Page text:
Some of the best pieces written from around the world on Adam Scott history making Masters victory yesterday.
A great piece from Doug Ferguson with a few great insights on Scott’s final putt and Greg Norman’s reaction to the Sunday drama.
Norman was so nervous watching TV that he went to the gym when the final group made the turn. He headed home for the last four holes — Day, Scott and Marc Leishman all had a chance to win — and was texting with friends as his emotions shifted with every putt.
Richard Hinds’ piece “A day when a nice guy finished first” is definitely worth a read. Like most of Hinds’s stuff.
Scott was signing his card – and maybe wondering whether to have it framed – when Cabrera, who looks more like a plumber than an elite sportsman, knocked his approach to the 18th hole within a metre.
Ben Everill reminds us that Jason Day is ruing another opportunity at Augusta after collapsing over the final few holes.
Day can draw on the example of Scott, who bounced back to claim his maiden major title after the hurt of blowing a four-shot lead with four to play at last year’s British Open.
Mike Clayton talks us through the Scott’s final holes with the heart break of Royal Lytham still very much in mind.
As he had done at Kingston Heath – and conspicuously failed to do at Lytham – Scott kept on hitting great irons right to the end. He missed birdies at the 16th and 17th, but then holed the right-to-left breaking 20-footer at the last to get one ahead of Cabrera standing back on the fairway. But there was one last brilliant shot left in the Argentinian.
Luke Elvy reminds us over Scott’s form slump on 2009 and Greg Norman backing him for the Presidents Cup team.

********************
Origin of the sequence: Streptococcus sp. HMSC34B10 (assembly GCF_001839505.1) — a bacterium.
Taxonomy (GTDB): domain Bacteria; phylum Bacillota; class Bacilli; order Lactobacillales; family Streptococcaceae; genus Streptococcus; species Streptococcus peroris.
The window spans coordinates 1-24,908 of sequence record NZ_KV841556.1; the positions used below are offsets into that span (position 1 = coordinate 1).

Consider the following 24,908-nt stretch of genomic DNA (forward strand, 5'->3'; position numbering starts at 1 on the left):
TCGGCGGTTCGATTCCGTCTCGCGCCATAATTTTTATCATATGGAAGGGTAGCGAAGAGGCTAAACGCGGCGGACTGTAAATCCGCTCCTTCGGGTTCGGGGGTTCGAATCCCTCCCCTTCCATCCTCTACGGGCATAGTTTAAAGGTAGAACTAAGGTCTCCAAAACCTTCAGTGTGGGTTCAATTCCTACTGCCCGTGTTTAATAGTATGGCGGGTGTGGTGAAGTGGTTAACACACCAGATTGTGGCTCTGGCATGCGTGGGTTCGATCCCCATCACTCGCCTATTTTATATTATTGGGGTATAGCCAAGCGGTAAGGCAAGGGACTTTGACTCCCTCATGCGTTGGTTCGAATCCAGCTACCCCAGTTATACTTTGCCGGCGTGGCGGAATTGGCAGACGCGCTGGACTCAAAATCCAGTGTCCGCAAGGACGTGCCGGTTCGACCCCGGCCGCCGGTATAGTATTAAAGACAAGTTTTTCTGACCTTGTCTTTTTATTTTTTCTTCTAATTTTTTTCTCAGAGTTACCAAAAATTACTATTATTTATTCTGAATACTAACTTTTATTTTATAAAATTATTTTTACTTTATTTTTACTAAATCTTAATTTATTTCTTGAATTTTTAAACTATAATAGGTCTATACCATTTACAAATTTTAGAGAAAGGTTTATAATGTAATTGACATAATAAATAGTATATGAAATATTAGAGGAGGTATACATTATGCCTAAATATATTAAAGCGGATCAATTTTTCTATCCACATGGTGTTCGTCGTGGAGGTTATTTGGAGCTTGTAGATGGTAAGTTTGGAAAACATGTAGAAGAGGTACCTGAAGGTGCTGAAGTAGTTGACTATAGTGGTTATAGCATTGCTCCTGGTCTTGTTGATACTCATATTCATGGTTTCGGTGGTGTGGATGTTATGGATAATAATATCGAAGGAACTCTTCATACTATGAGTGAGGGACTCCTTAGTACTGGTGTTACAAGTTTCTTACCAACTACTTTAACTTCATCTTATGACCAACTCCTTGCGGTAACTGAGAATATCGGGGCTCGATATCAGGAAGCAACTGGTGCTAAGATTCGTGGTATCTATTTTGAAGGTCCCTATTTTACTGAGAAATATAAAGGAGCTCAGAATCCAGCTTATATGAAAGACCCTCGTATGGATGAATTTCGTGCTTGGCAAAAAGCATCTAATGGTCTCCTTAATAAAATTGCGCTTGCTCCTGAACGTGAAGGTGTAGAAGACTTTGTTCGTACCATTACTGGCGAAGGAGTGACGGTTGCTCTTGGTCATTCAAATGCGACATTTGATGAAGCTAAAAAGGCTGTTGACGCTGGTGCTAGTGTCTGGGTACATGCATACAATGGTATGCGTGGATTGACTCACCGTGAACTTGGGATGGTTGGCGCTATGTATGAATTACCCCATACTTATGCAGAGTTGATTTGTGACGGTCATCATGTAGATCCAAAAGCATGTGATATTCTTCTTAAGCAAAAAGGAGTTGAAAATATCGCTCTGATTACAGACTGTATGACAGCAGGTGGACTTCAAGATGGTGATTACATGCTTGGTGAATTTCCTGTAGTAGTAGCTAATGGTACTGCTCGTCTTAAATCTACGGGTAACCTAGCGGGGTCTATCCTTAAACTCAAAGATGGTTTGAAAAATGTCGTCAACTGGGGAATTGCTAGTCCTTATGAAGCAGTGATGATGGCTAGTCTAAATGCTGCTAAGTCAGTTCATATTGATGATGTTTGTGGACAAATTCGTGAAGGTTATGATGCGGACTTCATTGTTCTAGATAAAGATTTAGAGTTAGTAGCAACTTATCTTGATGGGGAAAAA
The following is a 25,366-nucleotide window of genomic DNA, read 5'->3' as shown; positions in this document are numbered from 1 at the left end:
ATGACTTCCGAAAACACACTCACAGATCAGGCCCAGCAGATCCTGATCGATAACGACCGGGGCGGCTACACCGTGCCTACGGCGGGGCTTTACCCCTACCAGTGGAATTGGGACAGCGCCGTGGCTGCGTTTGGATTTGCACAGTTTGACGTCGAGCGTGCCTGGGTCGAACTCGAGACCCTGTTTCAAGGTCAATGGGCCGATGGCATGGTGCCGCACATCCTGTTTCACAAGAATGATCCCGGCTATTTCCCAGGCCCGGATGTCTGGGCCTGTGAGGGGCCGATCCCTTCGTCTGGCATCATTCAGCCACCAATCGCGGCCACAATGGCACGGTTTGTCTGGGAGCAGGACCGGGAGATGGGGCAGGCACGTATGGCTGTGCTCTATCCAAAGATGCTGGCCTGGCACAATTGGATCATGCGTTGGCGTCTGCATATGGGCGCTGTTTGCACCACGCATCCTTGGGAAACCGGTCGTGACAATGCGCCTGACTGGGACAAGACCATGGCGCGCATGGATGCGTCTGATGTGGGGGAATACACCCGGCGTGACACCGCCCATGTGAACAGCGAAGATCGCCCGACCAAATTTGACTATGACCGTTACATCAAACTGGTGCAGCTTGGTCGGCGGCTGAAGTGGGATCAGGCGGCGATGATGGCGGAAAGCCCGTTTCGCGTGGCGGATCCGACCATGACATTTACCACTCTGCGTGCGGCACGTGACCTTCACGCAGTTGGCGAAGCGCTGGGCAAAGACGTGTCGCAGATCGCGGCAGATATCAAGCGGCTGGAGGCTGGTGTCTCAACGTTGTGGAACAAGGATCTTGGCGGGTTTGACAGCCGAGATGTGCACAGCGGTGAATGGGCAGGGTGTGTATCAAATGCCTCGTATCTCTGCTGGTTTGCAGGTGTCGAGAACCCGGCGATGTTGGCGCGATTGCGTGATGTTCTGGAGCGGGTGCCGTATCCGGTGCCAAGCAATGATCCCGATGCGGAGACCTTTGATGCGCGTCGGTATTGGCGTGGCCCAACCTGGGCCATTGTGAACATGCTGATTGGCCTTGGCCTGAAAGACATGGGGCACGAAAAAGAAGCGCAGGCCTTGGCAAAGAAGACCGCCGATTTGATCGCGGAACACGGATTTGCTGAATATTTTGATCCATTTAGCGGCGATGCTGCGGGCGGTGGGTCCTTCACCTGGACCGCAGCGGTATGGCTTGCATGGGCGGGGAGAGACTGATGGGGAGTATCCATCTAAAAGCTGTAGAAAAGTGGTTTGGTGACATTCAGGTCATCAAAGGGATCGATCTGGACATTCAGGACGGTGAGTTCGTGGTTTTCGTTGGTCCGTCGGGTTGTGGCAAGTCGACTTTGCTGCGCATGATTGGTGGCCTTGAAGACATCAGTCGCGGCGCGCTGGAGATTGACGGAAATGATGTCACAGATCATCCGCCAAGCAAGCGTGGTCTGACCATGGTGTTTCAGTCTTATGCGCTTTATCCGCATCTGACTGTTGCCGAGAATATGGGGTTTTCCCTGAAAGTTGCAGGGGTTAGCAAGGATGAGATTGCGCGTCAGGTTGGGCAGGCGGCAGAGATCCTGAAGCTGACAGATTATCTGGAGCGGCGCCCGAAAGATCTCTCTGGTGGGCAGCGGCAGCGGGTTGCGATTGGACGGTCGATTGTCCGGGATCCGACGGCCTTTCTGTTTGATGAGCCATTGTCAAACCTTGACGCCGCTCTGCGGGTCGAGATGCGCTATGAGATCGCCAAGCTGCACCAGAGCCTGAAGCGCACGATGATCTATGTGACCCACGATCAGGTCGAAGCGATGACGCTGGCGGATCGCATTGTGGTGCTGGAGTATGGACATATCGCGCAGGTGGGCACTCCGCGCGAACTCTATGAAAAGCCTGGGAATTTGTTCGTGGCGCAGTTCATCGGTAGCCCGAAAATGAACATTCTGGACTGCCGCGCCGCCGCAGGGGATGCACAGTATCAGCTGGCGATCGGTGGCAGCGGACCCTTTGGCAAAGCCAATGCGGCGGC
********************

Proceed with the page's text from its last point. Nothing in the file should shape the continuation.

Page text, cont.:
Fortunately, he chose not to quit, instead found a way forward and began the long climb back. His brother-in-law Brad Malone presented a plan to turn his game around. It was so compelling Scott made his sister’s husband, his coach. Then Greg Norman, the man who inspired him to play the game, picked Scott to play on his Presidents Cup team.
It was a show of confidence, which breathed life into the gifted Aussies game and success came quickly.
American Golf Digest writer John Strege focused on the “C’mon Aussie!”;
When Scott holed the birdie putt at 18 in regulation that looked, for the moment, like it might deliver a victory, he shouted for joy.
“Did I just lip-read him, ‘come on Aussies?'” Faldo asked. A slow-motion replay confirmed it.
Veteran golf writer Peter Stone on Scott’s win;
Many wrote and said Scott choked, but I vigorously argued he did not. Sure, he made an error of judgment with club selection on the 72nd hole – and also missed a short putt on the 70th hole – but to say Scott choked was to demean the quality of Els’ play that day.
Scott held his head high and the mental wound was so minimal that he tied 11th in the final major of the year – the PGA – and now he, like Grady, has found his redemption the following year.
CBS Sports’ Will Brinson spends some time chatting about the redemption aspect for Scott after last year’s heart break at Royal Lytham.
It’s hard not to be happy for Scott, who came up painfully short at the 2012 British Open (won by Ernie Els) as he choked away a lead down the stretch and continued to look like a guy who simply might never win a major.
As I wrote at the time, that Open Championship wasn’t about Els winning. It was about Scott losing, and it was a brutal, painful loss for an uber-talented golfer who never put it all together for four days during a major tournament.
And finally, Phil Lutton discusses the importance of having Adam Scott at Australia’s end of year golf tournaments.
Enticing the US Masters champion home for November’s triple crown has rocketed to priority No.1 for domestic tournament organisers as they ride the momentum generated by Adam Scott’s breakthrough in Augusta.